Friday, January 08, 2016

Wienerbröd (Danishes)



Flaky, buttery, vanilla-creme goodness is a great way to start off the new year, if you ask me. Danishes, or Wienerbröd as we Swedes call them, is a popular pastry on the fika table. We used to get them all the time growing up, and to this day it gives me a warm and fuzzy feeling whenever I have one. 

This wonderful recipe makes danishes that are airy and flaky on the outside, while rich and buttery on the inside, just like the ones you would get from a bakery. You can use different fillings, such as chocolate, raspberry, strawberry or blueberry jam, or you can go Swedish style and stick to the vanilla custard. Either way, it's delicious. 




Look at all those beautiful layers of puff pastry! It comes from folding and rolling out the dough several times. This was the first time I made my own puff pastry dough, and even though it's time consuming, it's not hard. It uses only a handful of ingredients that you probably already have in your pantry. So, as long as you follow the steps and make sure that all of the ingredients and the rolling pin are chilled, you'll be fine. If there is one thing I struggled with, it was making the danishes look pretty. They kind of want to do their own thing!






Here's an easy step-by-step tutorial for you, so you can enjoy this lovely pastry, too! Happy baking!




Wienerbröd
from Hembakat

Makes 18 danishes

50 g fresh yeast
250 ml milk
1 egg
1/2 tsp salt
2 tbsp sugar
480 - 600 g flour
400 g butter

Icing
200 g icing sugar
milk (as little as needed to create a slowly running consistency) 


(For the vanilla custard/crème anglaise recipe, see this post.)


Directions:

1. Make sure all of your ingredients are cold (I'm talking flour, sugar, everything!). I put mine in the fridge the morning of baking. Oh, and per other bakers' advice, I even put the rolling pin and baking sheets in there.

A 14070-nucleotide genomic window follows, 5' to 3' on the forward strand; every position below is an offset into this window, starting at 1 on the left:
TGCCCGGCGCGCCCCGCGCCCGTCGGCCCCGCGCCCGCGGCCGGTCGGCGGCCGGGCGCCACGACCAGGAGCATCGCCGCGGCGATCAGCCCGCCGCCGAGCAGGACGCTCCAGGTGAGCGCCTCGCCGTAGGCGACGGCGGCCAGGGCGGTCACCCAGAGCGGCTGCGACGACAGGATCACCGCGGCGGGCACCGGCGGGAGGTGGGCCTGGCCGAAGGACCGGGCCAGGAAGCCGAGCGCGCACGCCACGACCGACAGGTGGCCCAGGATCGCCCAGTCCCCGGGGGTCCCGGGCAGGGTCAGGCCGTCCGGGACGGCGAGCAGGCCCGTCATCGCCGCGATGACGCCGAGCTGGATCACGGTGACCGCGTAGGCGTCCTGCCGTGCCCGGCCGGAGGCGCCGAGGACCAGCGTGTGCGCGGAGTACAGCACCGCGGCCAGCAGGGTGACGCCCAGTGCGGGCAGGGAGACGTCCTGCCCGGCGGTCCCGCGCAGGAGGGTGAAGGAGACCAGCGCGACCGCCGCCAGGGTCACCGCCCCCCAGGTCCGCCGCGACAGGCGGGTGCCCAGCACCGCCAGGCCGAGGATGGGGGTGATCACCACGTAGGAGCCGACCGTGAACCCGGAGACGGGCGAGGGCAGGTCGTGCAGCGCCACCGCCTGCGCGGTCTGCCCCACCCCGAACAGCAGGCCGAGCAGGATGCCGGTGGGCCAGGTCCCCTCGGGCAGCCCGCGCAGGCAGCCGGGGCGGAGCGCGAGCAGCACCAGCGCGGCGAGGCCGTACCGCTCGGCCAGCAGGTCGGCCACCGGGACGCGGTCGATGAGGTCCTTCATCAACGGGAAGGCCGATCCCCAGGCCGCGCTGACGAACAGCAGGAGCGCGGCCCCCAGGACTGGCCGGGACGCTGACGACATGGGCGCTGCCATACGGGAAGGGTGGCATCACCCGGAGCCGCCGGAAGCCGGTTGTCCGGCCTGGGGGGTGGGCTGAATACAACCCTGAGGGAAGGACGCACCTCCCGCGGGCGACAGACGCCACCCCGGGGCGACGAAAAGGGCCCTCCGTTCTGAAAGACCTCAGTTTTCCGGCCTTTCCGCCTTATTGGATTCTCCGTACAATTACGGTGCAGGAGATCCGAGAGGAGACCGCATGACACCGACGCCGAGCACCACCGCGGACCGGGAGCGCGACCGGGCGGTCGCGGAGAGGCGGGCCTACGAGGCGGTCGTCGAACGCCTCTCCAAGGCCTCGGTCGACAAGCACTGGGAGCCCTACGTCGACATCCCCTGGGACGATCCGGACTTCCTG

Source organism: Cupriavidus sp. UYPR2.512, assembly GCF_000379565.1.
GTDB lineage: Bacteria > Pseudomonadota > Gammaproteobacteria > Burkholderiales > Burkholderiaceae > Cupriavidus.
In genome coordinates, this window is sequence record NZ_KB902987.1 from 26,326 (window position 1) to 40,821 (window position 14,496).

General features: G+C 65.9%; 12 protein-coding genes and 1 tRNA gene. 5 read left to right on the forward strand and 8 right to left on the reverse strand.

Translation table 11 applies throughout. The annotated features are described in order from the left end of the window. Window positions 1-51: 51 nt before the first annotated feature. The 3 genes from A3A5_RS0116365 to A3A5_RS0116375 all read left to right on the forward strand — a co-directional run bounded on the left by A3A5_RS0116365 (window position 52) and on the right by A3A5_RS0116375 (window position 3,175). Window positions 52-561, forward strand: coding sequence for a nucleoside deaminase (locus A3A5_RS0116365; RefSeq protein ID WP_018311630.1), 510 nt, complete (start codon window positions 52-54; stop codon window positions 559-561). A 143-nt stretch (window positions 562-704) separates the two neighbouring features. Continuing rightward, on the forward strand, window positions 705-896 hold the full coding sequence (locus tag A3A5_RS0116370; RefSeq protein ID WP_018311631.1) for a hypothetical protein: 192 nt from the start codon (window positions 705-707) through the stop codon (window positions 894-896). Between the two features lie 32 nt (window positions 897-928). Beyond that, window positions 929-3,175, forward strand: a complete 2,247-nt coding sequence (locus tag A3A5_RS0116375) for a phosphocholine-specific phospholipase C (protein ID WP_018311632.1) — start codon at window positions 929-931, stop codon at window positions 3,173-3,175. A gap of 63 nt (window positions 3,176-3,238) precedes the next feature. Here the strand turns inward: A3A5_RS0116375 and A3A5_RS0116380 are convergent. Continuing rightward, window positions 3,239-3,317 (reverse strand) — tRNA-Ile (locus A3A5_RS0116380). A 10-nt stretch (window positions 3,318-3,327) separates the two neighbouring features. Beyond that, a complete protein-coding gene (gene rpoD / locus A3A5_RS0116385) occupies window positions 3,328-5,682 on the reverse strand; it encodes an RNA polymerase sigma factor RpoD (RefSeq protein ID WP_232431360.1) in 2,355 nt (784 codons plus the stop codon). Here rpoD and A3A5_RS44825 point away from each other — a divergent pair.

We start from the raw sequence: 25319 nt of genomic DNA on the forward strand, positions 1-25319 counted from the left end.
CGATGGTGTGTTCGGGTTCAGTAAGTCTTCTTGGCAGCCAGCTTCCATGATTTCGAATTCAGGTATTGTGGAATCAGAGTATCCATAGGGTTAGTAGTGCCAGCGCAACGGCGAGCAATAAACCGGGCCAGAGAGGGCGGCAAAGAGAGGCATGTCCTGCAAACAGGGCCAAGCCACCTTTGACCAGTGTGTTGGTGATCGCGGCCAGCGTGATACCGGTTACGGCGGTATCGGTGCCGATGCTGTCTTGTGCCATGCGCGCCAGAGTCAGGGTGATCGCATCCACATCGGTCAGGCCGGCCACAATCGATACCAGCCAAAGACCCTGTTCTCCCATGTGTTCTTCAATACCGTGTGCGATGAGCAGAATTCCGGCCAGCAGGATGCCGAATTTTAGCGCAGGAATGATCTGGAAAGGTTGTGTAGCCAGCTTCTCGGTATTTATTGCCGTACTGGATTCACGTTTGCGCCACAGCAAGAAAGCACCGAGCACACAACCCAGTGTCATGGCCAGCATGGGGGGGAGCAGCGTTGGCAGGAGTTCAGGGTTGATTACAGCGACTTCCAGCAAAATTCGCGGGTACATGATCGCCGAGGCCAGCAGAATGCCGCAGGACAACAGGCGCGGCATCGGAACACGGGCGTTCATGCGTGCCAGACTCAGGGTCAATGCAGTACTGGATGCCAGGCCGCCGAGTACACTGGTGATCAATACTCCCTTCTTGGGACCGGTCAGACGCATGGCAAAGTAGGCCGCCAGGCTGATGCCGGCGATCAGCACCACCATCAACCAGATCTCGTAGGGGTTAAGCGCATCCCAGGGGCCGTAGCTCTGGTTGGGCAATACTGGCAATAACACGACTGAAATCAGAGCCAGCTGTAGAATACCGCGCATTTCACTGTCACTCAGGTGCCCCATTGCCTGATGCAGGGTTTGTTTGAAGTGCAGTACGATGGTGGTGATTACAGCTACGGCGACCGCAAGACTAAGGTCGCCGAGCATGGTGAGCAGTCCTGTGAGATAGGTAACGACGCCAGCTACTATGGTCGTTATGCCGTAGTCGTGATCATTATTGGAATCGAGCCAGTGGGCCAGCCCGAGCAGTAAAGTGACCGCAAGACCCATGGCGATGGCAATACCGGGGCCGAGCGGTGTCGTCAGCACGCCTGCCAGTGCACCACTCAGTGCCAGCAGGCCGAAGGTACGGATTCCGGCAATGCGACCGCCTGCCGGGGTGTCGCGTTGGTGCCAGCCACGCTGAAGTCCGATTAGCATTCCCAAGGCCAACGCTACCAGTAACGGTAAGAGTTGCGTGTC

2. Now for the dough: crumb the fresh yeast into a bowl. Add the egg, sugar, salt, and flour, a little bit at a time. The recipe calls for between 480 g to 600 g flour, but I ended up using the lower amount. Quickly form it into dough, then let it rest in the fridge for 10 minutes.



3. On a floured surface, roll the dough out into the shape of a rectangle, about 12 x 16 inches in size.
Cut the butter into thin slices, and arrange them on one-half of the dough. Leave about 1 inch on each side and fold the edges over the butter.




Fold the other half of the dough over the buttered side, and pinch the edges together.




4. Turn the dough 90 degrees, so that the folded edge is towards you. Gently roll out the dough to a rectangle again, to about 3/4 of an inch in thickness.




5. Fold the dough in three parts (like you would with a business letter), and turn it so that the folded edge is towards you. Once again, roll the dough into a rectangle and fold it in three parts. Repeat this procedure two more times, then put it in cling wrap and let rest in the fridge for 15  minutes.




5. Remove from the fridge and roll out the dough into a rectangle, a little less than 1/2 inch in thickness. Cut it into 1/2 inch wide strips.




Twist the strips and shape them into the shape of the number eight.




Put them on a baking sheet, that has been lined with parchment paper. Let rise covered with a kitchen towel for about 30 minutes. Preheat the oven to 435 degrees.




6. Put some vanilla custard in the two holes of the shape. I prefer using a decorating bag, but you can also use a zip lock bag that you cut a small hole in. Bake for 8-10 minutes in the oven, and let cool on baking racks.




7. For the icing, mix icing sugar with milk and swirl over the danishes, again using a decorating bag or a zip lock bag.




Give it a few more minutes to set, and then, enjoy!



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